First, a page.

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Why Stock Markets Correct*


There is a simple reason why stock markets correct.

Relative value.

Interest rates are somewhere between 3% – 4%. The Price/Earnings ratio on bonds, therefore, is between 33x and 25x. ($100 / $3 or $4). Bond investors can earn $1 of interest income for a $25 – $33 investment.

Compare this to the P/E for stocks.

The stock P/E depends on how you calculate it. Some use the average of ‘actual’ earnings over the last 10 years (Shiller’s P/E, currently above 22x). Others ‘estimate’ future P/E using analyst consensus future earnings estimates (about 13x at March month end). See Slim Pickin’s.

By these measures, the stock P/E range is between 13x to 22x.

Sionna’s Kim Shannon says it’s 20x.

The point is that stock investors can earn $1 of income for a $13 – $22 investment … meaning … stocks, today, are the better investment relative to bonds.

But investors don’t buy stocks for today.

And it only makes sense to buy stocks for tomorrow if:

One. Investors believe interest rates will drop (even further). Stocks would (still) look relatively better (as the earnings i.e. interest, on bonds drops).

Will interest rates drop? In a recent presentation to the CFA audience, Peter Gibson from CIBC World Markets, builds a convincing argument that says Governments, (all Governments), having high debt levels, cannot and will not allow interest rates to move outside the 3% – 4% range (except maybe temporarily higher to fight inflation). We will see 3% – 4% interest rates for years, he says. There is little room for rates to move higher or fall further. See ‘Sideways Drift.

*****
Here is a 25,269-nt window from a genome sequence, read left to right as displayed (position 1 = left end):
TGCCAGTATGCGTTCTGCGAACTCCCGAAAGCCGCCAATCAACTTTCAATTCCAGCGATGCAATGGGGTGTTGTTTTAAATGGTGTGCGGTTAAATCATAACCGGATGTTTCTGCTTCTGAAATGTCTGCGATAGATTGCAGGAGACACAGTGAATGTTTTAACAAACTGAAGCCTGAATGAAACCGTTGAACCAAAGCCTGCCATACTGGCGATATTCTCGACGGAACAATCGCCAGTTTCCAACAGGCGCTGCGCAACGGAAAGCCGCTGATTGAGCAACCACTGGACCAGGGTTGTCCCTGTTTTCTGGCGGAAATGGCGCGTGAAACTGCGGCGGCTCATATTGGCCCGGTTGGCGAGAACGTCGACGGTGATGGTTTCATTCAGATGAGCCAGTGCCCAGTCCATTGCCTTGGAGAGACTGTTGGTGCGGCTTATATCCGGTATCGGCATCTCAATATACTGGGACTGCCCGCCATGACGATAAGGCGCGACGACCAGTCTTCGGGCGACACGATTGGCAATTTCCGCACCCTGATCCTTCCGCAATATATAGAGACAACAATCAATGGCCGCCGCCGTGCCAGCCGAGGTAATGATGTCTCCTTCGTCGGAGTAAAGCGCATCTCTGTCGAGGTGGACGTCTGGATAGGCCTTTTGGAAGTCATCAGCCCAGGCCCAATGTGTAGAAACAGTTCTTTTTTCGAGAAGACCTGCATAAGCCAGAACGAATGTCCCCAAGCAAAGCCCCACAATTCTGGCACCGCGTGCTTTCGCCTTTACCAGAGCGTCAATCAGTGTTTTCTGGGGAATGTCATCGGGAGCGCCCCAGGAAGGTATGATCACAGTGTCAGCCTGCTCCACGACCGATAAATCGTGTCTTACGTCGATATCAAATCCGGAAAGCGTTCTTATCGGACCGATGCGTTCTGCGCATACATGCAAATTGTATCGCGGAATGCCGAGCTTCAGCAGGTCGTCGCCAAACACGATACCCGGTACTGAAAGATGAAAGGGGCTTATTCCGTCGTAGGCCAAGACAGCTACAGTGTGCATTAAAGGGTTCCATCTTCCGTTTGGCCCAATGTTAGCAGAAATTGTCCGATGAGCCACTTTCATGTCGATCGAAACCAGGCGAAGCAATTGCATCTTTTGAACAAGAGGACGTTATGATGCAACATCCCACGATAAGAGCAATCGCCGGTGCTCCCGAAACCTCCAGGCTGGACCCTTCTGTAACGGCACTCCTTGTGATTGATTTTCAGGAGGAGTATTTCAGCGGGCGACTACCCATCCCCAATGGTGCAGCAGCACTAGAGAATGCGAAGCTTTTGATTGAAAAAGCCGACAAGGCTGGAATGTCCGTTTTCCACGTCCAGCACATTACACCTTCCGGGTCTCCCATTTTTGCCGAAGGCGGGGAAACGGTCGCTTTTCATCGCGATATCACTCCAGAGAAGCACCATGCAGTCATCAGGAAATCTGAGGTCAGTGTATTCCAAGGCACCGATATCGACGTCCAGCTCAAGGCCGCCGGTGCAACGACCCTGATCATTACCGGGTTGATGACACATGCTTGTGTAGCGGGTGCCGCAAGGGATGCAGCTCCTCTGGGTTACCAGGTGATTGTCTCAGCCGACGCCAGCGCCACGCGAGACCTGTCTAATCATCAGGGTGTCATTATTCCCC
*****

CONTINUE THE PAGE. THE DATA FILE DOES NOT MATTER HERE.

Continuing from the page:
Two. Investors believe that corporate earnings will increase … making stocks (still) look relatively more attractive than bonds.

Will corporate earnings continue to grow at their recent rapid pace? Many strategists and analysts now foresee slower corporate earnings growth ahead. Even the usual optimistic view from J.P. Morgan is more moderate – “recent momentum in earnings estimates for developed markets now appear to have come to an end George Iwanicki, Macro Strategist, JPM.

Further, John Bogle has said about corporate earnings – “the corporate share of GDP—corporate earnings after taxes as a percentage of GDP—generally runs about 6 percent. Sometimes, it drops to 4 percent; sometimes, it goes up to 8 percent. Near the end of 2007, it was about 10–11 percent. Corporate earnings’ share of GDP is almost by necessity a very stable number”. (See chart).

When (not if) corporate earnings slow, P/E multiples will drop.

If bonds are constrained by interest rate movements and if interest rates don’t (cannot) move, then, to realign the relative value of the stock market with the bond market, stock prices must drop.

*With apologies to Michael Lewis, ‘Panic: the Story of Modern Financial Insanity’.

Next time?
Economic Indicators.
Doug Cronk CFA is Manager, Investments for a Canadian Pension Plan
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